|Title||Lactic acid bacteria for delivery of endogenous or engineered therapeutic molecules|
|Author(s)||Bron, Peter A.; Kleerebezem, Michiel|
|Source||Frontiers in Microbiology 9 (2018)AUG. - ISSN 1664-302X|
Host Microbe Interactomics
|Publication type||Refereed Article in a scientific journal|
|Keyword(s)||Genetic engineering - Lactic acid bacteria - Lactobacillus - Lactococcus lactis - Probiotics - Therapeutic molecules|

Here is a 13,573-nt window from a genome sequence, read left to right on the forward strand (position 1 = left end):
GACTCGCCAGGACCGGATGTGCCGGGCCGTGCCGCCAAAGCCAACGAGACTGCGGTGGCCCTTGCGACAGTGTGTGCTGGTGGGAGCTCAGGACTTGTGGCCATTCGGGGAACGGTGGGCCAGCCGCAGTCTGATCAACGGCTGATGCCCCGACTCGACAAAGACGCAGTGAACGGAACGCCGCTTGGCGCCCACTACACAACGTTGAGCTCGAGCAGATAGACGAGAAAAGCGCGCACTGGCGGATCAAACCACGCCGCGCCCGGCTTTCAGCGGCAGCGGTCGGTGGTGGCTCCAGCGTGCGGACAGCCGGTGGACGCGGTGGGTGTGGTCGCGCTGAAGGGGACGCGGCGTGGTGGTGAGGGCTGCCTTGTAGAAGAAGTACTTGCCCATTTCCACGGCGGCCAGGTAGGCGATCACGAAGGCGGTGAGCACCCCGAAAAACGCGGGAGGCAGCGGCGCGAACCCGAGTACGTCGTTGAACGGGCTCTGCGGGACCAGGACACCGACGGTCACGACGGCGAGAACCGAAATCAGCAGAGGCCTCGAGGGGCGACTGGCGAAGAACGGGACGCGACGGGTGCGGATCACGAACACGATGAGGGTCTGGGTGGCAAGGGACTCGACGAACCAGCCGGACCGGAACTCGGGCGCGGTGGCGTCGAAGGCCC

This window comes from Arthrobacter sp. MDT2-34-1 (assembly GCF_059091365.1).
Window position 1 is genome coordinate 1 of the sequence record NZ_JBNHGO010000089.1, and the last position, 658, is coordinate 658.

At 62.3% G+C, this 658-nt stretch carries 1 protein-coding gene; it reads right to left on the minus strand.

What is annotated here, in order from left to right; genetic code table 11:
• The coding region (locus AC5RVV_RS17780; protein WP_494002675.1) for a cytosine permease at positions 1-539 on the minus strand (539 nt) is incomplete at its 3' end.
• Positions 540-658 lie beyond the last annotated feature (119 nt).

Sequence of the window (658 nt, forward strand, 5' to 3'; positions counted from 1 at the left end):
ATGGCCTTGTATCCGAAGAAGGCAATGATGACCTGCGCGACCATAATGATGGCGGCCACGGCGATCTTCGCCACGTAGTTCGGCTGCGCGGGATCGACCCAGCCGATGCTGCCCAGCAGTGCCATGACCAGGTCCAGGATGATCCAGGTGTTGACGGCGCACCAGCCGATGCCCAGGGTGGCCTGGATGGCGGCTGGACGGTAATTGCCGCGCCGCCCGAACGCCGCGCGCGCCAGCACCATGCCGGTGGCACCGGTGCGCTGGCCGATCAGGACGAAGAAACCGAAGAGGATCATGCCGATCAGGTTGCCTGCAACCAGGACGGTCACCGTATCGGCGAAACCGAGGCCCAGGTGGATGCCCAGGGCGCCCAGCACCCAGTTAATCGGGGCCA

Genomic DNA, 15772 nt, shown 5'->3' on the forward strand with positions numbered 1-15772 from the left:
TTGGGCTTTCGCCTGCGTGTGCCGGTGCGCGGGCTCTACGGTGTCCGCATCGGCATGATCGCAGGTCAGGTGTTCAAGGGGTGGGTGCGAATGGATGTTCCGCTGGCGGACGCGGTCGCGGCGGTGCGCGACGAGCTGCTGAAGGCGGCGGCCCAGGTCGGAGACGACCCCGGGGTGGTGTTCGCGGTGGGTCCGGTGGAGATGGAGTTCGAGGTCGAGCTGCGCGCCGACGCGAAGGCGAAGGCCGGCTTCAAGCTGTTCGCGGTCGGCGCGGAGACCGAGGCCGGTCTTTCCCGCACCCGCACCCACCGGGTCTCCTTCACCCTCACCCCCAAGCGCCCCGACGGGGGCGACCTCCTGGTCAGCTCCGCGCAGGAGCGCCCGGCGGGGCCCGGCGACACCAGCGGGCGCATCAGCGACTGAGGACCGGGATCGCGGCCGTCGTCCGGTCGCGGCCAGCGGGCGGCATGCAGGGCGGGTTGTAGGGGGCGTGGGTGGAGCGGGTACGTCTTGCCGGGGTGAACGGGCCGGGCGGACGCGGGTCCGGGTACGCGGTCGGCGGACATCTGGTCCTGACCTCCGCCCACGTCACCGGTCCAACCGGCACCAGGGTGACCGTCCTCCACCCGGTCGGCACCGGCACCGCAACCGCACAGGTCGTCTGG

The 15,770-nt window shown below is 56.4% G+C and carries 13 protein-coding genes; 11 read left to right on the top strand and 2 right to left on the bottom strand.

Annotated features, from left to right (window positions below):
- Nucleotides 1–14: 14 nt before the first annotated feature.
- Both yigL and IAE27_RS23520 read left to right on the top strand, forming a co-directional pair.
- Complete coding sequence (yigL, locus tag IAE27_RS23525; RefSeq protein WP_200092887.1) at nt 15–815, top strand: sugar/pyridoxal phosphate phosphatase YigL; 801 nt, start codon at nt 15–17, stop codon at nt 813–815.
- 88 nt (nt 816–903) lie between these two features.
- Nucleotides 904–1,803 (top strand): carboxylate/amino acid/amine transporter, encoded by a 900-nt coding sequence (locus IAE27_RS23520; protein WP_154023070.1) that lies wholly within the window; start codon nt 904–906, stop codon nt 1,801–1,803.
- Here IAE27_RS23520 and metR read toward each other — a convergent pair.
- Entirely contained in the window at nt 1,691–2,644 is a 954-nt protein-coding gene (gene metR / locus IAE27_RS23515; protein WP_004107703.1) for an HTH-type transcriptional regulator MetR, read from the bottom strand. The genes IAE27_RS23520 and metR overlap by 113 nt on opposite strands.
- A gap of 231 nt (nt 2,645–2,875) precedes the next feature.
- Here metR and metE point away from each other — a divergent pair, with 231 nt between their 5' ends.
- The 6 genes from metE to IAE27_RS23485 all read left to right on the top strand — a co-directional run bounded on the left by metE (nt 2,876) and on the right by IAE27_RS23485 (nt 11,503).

Food-grade lactic acid bacteria (LAB) are considered suitable vehicles for the production and/or delivery of health promoting or therapeutic, bioactive molecules. The molecules considered for health-beneficial use include the endogenous effector molecules produced by probiotics (mostly lactobacilli), as well as heterologous bioactives that can be produced in LAB by genetic engineering (mostly using lactococci). Both strategies aim to deliver appropriate dosages of specific bioactive molecules to the site of action. This review uses specific examples of both strategies to illustrate the different avenues of research involved in these applications as well as their translation to human health-promoting applications. These examples pinpoint that despite the promising perspectives of these approaches, the evidence for their effective applications in human populations is lagging behind.